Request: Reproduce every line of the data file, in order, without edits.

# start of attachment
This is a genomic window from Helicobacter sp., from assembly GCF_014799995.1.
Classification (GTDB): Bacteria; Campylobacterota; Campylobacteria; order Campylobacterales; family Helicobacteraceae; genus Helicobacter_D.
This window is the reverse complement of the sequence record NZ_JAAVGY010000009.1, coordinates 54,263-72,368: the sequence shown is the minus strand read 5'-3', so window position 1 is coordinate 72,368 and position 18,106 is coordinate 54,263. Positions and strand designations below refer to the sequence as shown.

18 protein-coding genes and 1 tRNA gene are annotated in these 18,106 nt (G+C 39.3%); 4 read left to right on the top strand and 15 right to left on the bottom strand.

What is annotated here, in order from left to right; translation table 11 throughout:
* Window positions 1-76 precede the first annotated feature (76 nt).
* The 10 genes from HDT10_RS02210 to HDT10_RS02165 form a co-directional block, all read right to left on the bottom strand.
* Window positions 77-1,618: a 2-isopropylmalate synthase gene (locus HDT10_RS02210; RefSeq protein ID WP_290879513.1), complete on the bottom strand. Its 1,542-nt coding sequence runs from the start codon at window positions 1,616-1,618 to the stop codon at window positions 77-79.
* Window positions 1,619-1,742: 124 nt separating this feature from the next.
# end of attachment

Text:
This is a genomic window from Helicobacter sp., from assembly GCF_014799995.1.
Classification (GTDB): Bacteria; Campylobacterota; Campylobacteria; order Campylobacterales; family Helicobacteraceae; genus Helicobacter_D.
This window is the reverse complement of the sequence record NZ_JAAVGY010000009.1, coordinates 54,263-72,368: the sequence shown is the minus strand read 5'-3', so window position 1 is coordinate 72,368 and position 18,106 is coordinate 54,263. Positions and strand designations below refer to the sequence as shown.

18 protein-coding genes and 1 tRNA gene are annotated in these 18,106 nt (G+C 39.3%); 4 read left to right on the top strand and 15 right to left on the bottom strand.

What is annotated here, in order from left to right; translation table 11 throughout:
* Window positions 1-76 precede the first annotated feature (76 nt).
* The 10 genes from HDT10_RS02210 to HDT10_RS02165 form a co-directional block, all read right to left on the bottom strand.
* Window positions 77-1,618: a 2-isopropylmalate synthase gene (locus HDT10_RS02210; RefSeq protein ID WP_290879513.1), complete on the bottom strand. Its 1,542-nt coding sequence runs from the start codon at window positions 1,616-1,618 to the stop codon at window positions 77-79.
* Window positions 1,619-1,742: 124 nt separating this feature from the next.